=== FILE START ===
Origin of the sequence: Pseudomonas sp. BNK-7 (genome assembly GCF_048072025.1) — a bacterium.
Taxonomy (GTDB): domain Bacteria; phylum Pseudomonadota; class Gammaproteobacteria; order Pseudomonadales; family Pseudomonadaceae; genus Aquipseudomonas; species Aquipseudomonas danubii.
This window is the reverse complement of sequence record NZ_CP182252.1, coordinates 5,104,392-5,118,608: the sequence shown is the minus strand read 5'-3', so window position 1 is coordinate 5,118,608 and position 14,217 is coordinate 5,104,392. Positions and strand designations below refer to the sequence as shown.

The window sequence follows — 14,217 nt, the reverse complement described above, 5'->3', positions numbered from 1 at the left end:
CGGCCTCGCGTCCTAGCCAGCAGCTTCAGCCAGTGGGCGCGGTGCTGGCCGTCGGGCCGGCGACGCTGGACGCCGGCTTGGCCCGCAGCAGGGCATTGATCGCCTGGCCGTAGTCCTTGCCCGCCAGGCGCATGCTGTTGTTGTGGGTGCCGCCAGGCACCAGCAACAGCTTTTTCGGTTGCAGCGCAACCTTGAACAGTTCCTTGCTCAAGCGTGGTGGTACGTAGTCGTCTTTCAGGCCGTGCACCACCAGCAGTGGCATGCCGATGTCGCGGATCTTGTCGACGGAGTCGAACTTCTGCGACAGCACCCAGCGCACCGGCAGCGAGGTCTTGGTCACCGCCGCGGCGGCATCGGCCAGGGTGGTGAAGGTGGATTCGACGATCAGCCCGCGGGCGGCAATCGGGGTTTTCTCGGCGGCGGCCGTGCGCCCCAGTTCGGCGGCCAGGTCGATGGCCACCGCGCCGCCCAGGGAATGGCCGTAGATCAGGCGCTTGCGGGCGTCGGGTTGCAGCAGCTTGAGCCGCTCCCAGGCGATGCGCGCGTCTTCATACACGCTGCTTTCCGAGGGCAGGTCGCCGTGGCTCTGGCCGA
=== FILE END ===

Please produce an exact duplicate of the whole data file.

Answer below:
Origin of the sequence: Pseudomonas sp. BNK-7 (genome assembly GCF_048072025.1) — a bacterium.
Taxonomy (GTDB): domain Bacteria; phylum Pseudomonadota; class Gammaproteobacteria; order Pseudomonadales; family Pseudomonadaceae; genus Aquipseudomonas; species Aquipseudomonas danubii.
This window is the reverse complement of sequence record NZ_CP182252.1, coordinates 5,104,392-5,118,608: the sequence shown is the minus strand read 5'-3', so window position 1 is coordinate 5,118,608 and position 14,217 is coordinate 5,104,392. Positions and strand designations below refer to the sequence as shown.

The window sequence follows — 14,217 nt, the reverse complement described above, 5'->3', positions numbered from 1 at the left end:
CGGCCTCGCGTCCTAGCCAGCAGCTTCAGCCAGTGGGCGCGGTGCTGGCCGTCGGGCCGGCGACGCTGGACGCCGGCTTGGCCCGCAGCAGGGCATTGATCGCCTGGCCGTAGTCCTTGCCCGCCAGGCGCATGCTGTTGTTGTGGGTGCCGCCAGGCACCAGCAACAGCTTTTTCGGTTGCAGCGCAACCTTGAACAGTTCCTTGCTCAAGCGTGGTGGTACGTAGTCGTCTTTCAGGCCGTGCACCACCAGCAGTGGCATGCCGATGTCGCGGATCTTGTCGACGGAGTCGAACTTCTGCGACAGCACCCAGCGCACCGGCAGCGAGGTCTTGGTCACCGCCGCGGCGGCATCGGCCAGGGTGGTGAAGGTGGATTCGACGATCAGCCCGCGGGCGGCAATCGGGGTTTTCTCGGCGGCGGCCGTGCGCCCCAGTTCGGCGGCCAGGTCGATGGCCACCGCGCCGCCCAGGGAATGGCCGTAGATCAGGCGCTTGCGGGCGTCGGGTTGCAGCAGCTTGAGCCGCTCCCAGGCGATGCGCGCGTCTTCATACACGCTGCTTTCCGAGGGCAGGTCGCCGTGGCTCTGGCCGA